Tuesday, March 30 | 09:45 – 10:30

Plenary 1 – Space Optics in CNES


Wednesday, March 31 | 09:00 – 09:45

Plenary 2 – Space Optics in NOAA’s Earth and Solar Observing Systems

Elsayed R. TALAAT – National Oceanic and Atmospheric Administration

The National Oceanic and Atmospheric Administration’s (NOAA) mission is to understand and predict changes in climate, weather, oceans and coasts, to share that knowledge and information with others, and to conserve and manage coastal and marine ecosystems and resources as the Nation’s authoritative environmental intelligence agency.

NOAA’s National Environmental Satellite, Data, and Information Service (NESDIS) supports NOAA’s mission of Science, Service and Stewardship through our satellite missions, data centers, data and information products and services as well as use-inspired science. It is an end- to-end responsibility that underpins NOAA’s value to the Nation. The United States depends on NOAA to provide satellite data and imagery for meteorological and space weather forecasts and emergency services to support continuity of government. NESDIS’ responsibility is to collect and provide the critical satellite Earth and space observations and other essential environmental information needed for disaster preparedness, all hazards response and recovery and the protection of the Nation’s critical infrastructure and natural resources. The 24/7 global coverage provided by NESDIS generates an uninterrupted stream of information and products.

This talk overviews the fleet of environmental satellites that provide critical observations of the Earth and space. It also discusses strategies for NOAA’s future space-based observation architecture and the remote sensing capabilities being considered for low Earth, geostationary, and extended orbits.

Wednesday, March 31 | 09:00 – 09:45

Plenary 3 – IASI-NG: when improving our understanding of the Earth atmosphere requires to multiply innovations in an operational meteorological programme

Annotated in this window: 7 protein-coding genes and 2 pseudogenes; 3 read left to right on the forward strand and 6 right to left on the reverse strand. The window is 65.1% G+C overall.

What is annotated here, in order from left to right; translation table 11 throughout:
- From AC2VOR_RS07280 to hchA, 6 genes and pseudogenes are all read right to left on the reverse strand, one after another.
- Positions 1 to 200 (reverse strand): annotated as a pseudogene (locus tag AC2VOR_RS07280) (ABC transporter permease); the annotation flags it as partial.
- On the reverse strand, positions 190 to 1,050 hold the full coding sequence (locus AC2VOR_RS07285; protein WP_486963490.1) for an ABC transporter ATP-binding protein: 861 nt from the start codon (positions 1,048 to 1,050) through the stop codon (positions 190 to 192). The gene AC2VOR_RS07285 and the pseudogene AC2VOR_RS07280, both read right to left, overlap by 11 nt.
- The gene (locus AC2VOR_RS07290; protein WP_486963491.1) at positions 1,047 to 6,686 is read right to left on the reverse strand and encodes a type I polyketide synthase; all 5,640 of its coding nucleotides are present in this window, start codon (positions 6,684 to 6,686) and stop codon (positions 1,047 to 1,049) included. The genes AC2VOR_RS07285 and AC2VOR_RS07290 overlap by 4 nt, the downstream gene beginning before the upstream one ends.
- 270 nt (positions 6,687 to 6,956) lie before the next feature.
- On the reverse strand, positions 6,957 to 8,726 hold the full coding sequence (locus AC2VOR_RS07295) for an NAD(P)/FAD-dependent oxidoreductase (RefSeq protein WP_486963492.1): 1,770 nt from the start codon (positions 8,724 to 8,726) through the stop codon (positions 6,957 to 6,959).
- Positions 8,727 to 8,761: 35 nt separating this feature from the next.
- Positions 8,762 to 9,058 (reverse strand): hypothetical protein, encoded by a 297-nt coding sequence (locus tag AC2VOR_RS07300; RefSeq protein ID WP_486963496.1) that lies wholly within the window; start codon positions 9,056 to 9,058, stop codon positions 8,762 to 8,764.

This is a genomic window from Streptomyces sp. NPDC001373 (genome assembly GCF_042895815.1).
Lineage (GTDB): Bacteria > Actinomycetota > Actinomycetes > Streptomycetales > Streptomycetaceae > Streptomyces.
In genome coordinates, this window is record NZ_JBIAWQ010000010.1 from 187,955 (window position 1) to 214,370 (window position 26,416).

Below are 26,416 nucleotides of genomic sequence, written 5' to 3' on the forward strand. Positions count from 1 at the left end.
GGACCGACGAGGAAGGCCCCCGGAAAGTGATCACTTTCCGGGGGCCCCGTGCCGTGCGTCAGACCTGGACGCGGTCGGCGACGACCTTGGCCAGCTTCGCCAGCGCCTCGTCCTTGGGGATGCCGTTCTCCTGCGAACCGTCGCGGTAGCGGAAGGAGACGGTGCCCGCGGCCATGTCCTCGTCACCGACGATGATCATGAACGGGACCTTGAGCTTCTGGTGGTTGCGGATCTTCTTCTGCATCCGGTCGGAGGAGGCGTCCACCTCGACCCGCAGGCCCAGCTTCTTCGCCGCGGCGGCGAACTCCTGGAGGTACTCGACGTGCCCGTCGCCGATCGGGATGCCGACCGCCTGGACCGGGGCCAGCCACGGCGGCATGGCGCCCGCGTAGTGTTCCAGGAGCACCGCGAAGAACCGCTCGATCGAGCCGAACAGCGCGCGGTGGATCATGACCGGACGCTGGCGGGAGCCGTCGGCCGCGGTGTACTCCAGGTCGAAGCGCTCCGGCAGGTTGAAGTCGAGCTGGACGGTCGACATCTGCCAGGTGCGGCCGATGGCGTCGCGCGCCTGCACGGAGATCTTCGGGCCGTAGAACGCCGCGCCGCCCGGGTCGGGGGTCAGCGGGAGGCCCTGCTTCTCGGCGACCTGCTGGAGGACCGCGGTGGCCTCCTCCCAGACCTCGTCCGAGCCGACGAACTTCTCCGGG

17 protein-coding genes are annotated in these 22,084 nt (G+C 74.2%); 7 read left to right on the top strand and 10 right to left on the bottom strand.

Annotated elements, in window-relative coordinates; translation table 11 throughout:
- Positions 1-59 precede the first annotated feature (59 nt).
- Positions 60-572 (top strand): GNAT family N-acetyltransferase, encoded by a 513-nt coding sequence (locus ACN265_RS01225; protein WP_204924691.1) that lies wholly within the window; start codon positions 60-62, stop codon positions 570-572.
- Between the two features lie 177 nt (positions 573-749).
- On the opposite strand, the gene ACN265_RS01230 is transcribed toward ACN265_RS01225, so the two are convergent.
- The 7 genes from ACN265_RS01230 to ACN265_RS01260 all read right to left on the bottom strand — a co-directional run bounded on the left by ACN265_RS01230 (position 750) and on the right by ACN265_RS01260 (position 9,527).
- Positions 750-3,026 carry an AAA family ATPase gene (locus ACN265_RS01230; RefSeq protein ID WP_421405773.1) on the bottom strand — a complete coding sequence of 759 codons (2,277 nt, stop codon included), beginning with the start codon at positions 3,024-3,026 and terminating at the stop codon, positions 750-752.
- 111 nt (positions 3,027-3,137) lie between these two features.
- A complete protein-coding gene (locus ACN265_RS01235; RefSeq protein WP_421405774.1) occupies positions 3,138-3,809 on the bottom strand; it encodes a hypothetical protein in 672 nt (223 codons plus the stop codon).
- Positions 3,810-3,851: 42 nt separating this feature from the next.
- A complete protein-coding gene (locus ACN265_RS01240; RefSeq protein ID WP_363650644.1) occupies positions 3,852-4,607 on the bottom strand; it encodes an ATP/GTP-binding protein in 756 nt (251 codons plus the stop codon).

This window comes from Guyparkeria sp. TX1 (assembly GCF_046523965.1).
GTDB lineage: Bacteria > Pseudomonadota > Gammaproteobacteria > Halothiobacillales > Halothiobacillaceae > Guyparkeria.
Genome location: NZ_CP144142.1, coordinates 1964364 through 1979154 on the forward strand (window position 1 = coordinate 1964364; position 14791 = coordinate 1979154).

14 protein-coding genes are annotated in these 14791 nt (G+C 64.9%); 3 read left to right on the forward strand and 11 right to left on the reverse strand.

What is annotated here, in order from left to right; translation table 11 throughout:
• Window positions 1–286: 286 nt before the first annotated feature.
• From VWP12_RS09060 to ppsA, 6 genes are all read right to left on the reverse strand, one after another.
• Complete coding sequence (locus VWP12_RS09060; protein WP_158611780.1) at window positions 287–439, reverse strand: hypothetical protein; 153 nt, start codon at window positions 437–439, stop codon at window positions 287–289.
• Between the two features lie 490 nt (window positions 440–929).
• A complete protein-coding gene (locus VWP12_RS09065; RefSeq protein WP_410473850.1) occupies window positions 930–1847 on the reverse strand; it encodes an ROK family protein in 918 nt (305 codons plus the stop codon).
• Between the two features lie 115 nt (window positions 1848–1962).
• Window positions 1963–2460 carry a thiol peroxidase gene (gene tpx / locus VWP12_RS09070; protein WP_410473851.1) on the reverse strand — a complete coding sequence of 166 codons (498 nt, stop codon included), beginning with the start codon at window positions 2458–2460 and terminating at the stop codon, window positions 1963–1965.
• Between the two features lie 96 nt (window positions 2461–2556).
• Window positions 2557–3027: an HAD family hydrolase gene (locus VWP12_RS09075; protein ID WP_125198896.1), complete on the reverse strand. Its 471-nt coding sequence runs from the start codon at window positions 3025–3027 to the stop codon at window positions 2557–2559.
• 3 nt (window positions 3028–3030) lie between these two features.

Adrien DESCHAMPS – Program Manager for Atmosphere and Meteorology, CNES

Successor of IASI (Infrared Atmospheric Sounding Interferometer), IASI-NG is currently being developed under the authority of CNES in collaboration with EUMETSAT. More than a single payload, IASI-NG is a complex system that combines an innovative interferometer developed by Airbus Defense and Space and a complex ground segment that includes specific algorithms for the “Level 1” data processing (spectral and radiometric calibration, removal of the instrument function, spike correction…). It will be a major component of the European Polar System – Second Generation that will count six satellites including Metop-SG A. This satellite will embark the first IASI-NG instrument and is expected to be launched end of 2023.

This talk will start by reminding the huge contribution of IASI data in Numerical Weather Prediction services but also for climate studies and atmospheric composition. Then, we will show how the ambitious scientific goals for IASI-NG led to dramatically change the instrumental concept compared to the first generation and to use innovative technologies for different subsystems. Finally, we will give an overview of the on-ground processing and describe the algorithms that have been specifically designed to calibrate the raw spectra and to remove the effects of the instrument before transmission to the end-users.

As a conclusion, the other missions (in orbit or under development) that constitute the atmospheric programme at CNES will be briefly presented and some perspectives for the future of the atmospheric missions (compact instrument for dedicated molecules, use of constellation of nanosatellites, increase of the spatial resolution towards spectral imagery) will be discussed.

Friday, April 2 | 10:30  – 11:30

Plenary 4 – LISA Conference